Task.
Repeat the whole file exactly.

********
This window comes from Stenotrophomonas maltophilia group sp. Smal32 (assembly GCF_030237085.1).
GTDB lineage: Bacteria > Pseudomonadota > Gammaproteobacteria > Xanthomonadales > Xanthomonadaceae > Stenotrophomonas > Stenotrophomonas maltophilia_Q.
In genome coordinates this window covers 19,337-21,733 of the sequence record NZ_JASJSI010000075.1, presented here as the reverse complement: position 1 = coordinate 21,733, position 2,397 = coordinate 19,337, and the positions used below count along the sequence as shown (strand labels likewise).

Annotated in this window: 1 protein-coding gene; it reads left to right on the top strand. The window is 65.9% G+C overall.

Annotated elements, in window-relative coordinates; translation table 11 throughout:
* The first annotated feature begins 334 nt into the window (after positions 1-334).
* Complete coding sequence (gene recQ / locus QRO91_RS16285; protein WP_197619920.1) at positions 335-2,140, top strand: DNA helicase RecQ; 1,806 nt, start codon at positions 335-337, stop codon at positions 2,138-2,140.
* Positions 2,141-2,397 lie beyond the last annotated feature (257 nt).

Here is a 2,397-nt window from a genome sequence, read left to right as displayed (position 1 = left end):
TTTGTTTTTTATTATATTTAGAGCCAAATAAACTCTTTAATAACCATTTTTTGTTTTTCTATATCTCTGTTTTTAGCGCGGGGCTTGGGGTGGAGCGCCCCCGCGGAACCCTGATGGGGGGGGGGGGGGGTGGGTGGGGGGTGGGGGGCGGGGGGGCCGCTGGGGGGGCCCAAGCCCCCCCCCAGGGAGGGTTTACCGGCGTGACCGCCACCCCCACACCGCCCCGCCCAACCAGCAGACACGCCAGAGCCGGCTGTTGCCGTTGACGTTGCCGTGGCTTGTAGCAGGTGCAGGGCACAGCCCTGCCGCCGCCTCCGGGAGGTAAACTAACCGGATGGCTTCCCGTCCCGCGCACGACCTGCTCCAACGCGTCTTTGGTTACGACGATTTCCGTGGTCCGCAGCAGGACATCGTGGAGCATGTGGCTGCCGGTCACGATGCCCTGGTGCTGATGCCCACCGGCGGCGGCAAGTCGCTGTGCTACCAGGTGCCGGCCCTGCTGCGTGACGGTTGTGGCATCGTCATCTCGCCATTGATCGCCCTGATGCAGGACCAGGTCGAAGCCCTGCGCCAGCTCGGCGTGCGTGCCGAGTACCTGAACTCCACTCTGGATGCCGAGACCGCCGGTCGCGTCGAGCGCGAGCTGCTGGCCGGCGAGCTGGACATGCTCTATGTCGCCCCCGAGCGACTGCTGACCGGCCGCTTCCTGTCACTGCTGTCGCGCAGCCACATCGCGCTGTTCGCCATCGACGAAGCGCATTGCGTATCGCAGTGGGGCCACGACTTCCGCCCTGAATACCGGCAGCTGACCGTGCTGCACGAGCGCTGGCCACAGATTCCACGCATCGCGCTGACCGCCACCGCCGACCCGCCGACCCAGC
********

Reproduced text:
This window comes from Stenotrophomonas maltophilia group sp. Smal32 (assembly GCF_030237085.1).
GTDB lineage: Bacteria > Pseudomonadota > Gammaproteobacteria > Xanthomonadales > Xanthomonadaceae > Stenotrophomonas > Stenotrophomonas maltophilia_Q.
In genome coordinates this window covers 19,337-21,733 of the sequence record NZ_JASJSI010000075.1, presented here as the reverse complement: position 1 = coordinate 21,733, position 2,397 = coordinate 19,337, and the positions used below count along the sequence as shown (strand labels likewise).

Annotated in this window: 1 protein-coding gene; it reads left to right on the top strand. The window is 65.9% G+C overall.

Annotated elements, in window-relative coordinates; translation table 11 throughout:
* The first annotated feature begins 334 nt into the window (after positions 1-334).
* Complete coding sequence (gene recQ / locus QRO91_RS16285; protein WP_197619920.1) at positions 335-2,140, top strand: DNA helicase RecQ; 1,806 nt, start codon at positions 335-337, stop codon at positions 2,138-2,140.
* Positions 2,141-2,397 lie beyond the last annotated feature (257 nt).

Here is a 2,397-nt window from a genome sequence, read left to right as displayed (position 1 = left end):
TTTGTTTTTTATTATATTTAGAGCCAAATAAACTCTTTAATAACCATTTTTTGTTTTTCTATATCTCTGTTTTTAGCGCGGGGCTTGGGGTGGAGCGCCCCCGCGGAACCCTGATGGGGGGGGGGGGGGGTGGGTGGGGGGTGGGGGGCGGGGGGGCCGCTGGGGGGGCCCAAGCCCCCCCCCAGGGAGGGTTTACCGGCGTGACCGCCACCCCCACACCGCCCCGCCCAACCAGCAGACACGCCAGAGCCGGCTGTTGCCGTTGACGTTGCCGTGGCTTGTAGCAGGTGCAGGGCACAGCCCTGCCGCCGCCTCCGGGAGGTAAACTAACCGGATGGCTTCCCGTCCCGCGCACGACCTGCTCCAACGCGTCTTTGGTTACGACGATTTCCGTGGTCCGCAGCAGGACATCGTGGAGCATGTGGCTGCCGGTCACGATGCCCTGGTGCTGATGCCCACCGGCGGCGGCAAGTCGCTGTGCTACCAGGTGCCGGCCCTGCTGCGTGACGGTTGTGGCATCGTCATCTCGCCATTGATCGCCCTGATGCAGGACCAGGTCGAAGCCCTGCGCCAGCTCGGCGTGCGTGCCGAGTACCTGAACTCCACTCTGGATGCCGAGACCGCCGGTCGCGTCGAGCGCGAGCTGCTGGCCGGCGAGCTGGACATGCTCTATGTCGCCCCCGAGCGACTGCTGACCGGCCGCTTCCTGTCACTGCTGTCGCGCAGCCACATCGCGCTGTTCGCCATCGACGAAGCGCATTGCGTATCGCAGTGGGGCCACGACTTCCGCCCTGAATACCGGCAGCTGACCGTGCTGCACGAGCGCTGGCCACAGATTCCACGCATCGCGCTGACCGCCACCGCCGACCCGCCGACCCAGC